I continued scanning the flock looking for that puzzle piece that didn’t quite fit in. On one of my scans I came across a smaller gull that was preening, hiding it’s beak in it’s back feathers. I didn’t need to see its beak shape or color to know that this was a rare California coastal gull. The darkness around its nape and the dark “earmuffs” were the giveaway. I was looking at an adult black-legged kittiwake! When it turned it’s head back I saw it’s all yellow beak.

The adult black-legged kittiwake with it’s dark “earmuffs’ and yellow beak.

The black-legged kittiwake (Risso tridactyla) is not often seen from land south of it’s nesting territory, so seeing a roosting kittiwake on a California beach is always a treat. In order to see a roosting kittiwake would mean a trip to coastal Alaska in the breeding season.

I got some documentation photos before the flock was flushed by another beach walker and I never saw the kittiwake again.

I continued to try to re-find the Arctic visitor and there where many gulls to pick through. After about ten minutes a gull that was bathing in the creek stood out like a sore thumb: a large white gull with a bicolored pink and black bill, this was a first winter glaucous gull!

Gulls bathing. There is no doubt which is the white gull of the High Arctic!

The other gulls where keeping their distance from the glaucous, and for good reason. While the great black-backed gull is recognized as the largest gull in the world by length and wingspan, the glaucous can often be heavier.

In Audubon’s The Birds of America the glaucous is called the Burgomaster Gull. A Burgomaster is a European term for a chief magistrate of a town. Indeed the glaucous is the mayor of the beach. This big barrel chested gull maintains a circle, at beak length, from other gulls. This is the dominate gull in the flock even though this bird was a first winter immature.

The other gulls keep their distance from the Mayor of the Beach!

County Birding: San Mateo and San Francisco Counties Part 2

On Sunday I decided to head to Lake Merced and its environs.

I started at the Vista Grande Canal which is just south of the Concrete Bridge. This concrete canal can have some nice species including the continuing swamp sparrow. I found the sparrow shortly after arriving and enjoyed watching it foraging in the water with excellent mid-morning light.

The continuing swamp sparrow and it’s relflection. The reflected green makes this scene look like a May Morning instead of early February.

Above my head, on a power line, a California scrub-jay perched with an acorn in it’s mouth. This intelligent species is an avian gardner, responsible for oak trees “growing” uphill because of the jay habit of caching thousands of acorns in the ground.

In the distance, toward the lake, I could here the unearthly song of a male great-tailed grackle. This “Devil bird” has been slowly making it’s way north.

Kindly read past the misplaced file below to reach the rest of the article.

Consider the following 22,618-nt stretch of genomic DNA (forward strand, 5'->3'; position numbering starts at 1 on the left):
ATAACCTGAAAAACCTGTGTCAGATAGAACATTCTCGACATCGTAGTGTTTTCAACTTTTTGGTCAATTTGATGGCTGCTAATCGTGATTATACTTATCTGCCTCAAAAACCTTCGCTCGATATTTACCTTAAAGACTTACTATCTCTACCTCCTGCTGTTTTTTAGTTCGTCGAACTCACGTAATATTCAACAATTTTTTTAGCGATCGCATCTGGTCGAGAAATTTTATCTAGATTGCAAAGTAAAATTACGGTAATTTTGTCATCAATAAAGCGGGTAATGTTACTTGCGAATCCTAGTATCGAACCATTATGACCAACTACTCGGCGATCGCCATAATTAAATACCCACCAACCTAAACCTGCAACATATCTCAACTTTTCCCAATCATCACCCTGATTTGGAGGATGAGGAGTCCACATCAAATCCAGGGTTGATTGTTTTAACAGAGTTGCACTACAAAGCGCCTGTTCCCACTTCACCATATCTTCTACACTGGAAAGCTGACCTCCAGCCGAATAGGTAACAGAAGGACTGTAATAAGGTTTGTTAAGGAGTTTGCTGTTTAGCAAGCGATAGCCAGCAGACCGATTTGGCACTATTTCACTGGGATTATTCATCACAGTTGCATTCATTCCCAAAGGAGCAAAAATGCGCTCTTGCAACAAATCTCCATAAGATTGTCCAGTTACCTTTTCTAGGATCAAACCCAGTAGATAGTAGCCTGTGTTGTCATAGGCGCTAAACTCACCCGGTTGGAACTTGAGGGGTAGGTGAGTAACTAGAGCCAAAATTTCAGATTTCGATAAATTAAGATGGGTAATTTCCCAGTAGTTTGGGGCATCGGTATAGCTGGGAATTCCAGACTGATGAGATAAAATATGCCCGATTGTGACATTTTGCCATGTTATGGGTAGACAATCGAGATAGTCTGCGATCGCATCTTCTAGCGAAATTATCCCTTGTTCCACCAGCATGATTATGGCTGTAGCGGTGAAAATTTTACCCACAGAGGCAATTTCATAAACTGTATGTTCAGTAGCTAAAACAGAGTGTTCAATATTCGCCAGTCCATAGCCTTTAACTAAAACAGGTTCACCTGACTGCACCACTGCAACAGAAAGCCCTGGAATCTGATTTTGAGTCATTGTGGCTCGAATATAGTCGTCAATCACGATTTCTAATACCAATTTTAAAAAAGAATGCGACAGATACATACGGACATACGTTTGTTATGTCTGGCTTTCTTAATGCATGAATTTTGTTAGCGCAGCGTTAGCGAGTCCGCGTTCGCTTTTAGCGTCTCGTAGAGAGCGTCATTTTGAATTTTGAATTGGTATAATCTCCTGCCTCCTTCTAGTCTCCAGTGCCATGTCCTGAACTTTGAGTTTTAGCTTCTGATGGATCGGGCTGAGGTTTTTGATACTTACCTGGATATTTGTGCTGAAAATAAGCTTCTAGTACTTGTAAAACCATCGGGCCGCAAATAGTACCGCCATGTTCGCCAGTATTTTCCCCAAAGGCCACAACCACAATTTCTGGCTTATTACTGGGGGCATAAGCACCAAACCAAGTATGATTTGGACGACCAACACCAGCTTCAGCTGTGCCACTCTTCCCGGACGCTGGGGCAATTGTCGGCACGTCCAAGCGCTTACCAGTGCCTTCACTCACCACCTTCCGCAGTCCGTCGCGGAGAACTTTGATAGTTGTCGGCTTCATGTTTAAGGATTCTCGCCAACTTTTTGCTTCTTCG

My next stop was the Boathouse and docks. This is where I had seen an adult bald eagle a few weeks before. The docks can sometime yield interesting gulls.

I first checked, quiet hopefully, the eucalyptus for the adult bald eagle but this bird had flow weeks ago. With the naked eye, I could see a lone gull on the nearest wooden dock. It’s grey mantle and white underparts said, “small adult gull”.

I put bins on the bird and I realized that this was no ordinary gull for this location. What I was looking at was a wintering pelagic gull that rarely comes ashore excepted when pushed towards land, ahead of a storm front. And there had not been a storm in the past week. The bird I was looking at was an adult black-legged kittiwake!

I grabbed my camera and headed down to the docks to get a better look. Yes the yellow-green bill and dark “ear muffs” put this in the kittiwake category. I took some photos for documentation for this was indeed a rare bird at this location. Most kittiwakes in San Francisco, are seen by scope when birders are doing a seawatch. The last two eBird reports of black-legged kittiwake from Lake Merced where from 2001 and 1977!

One of the first photos I took of the wayward kittiwake. The indentation just under the breast seemed off. When the kittiwake turned to face me I could see the reason this pelagic species had been forced ashore. There was a deep indentation under it’s breast and a large, open wound in it’s chest. The kittiwake was injured.

The kittiwake had come ashore to rest and die.

I watched the kittiwake as it repeatedly drank water. It occasionally sat down but then stood up again and took another sip of water.

This angle shows the open wound, perhaps caused by a fishing line.

I put word out to local birders of my find. I wanted other birders to witness this pelagic rarity on the shores of a San Franciscan lake before it flew off or passed away. In all about 11 birders reported seeing the kittiwake that Sunday.

One report, from mid afternoon, noted that animal control attempted to net the kittiwake but it was well enough to fly off towards the gull flock in the middle of the lake. It eventual returned to it’s favored place on the wooden dock.

The last eBird report of this bird was just after 4 PM and then it was seen no more.

The adult kittiwake taking a sip of water. This photo is bittersweet. While is was amazing to see a new San Francisco County bird but also realizing that I was probably witnessing the kittiwake’s last day on Earth.

Gather of Gulls

Flying Rats. Parking Lot Bird. Beach Pigeons. A Health Hazard. A Nuissance.

There are many epithets given to the unpopular group of birds collectively known as “seagulls”. These birds are often overlooked, even by birders. 

Gulls are found in most coastal urban areas including parking lots, school yards or perched on the roof of fast food chains, often chasing other birds and sometimes even small children. While the rising human population harms many species of animals, gulls seem to prosper with our desrtruction and altering of the earth’s landscapes.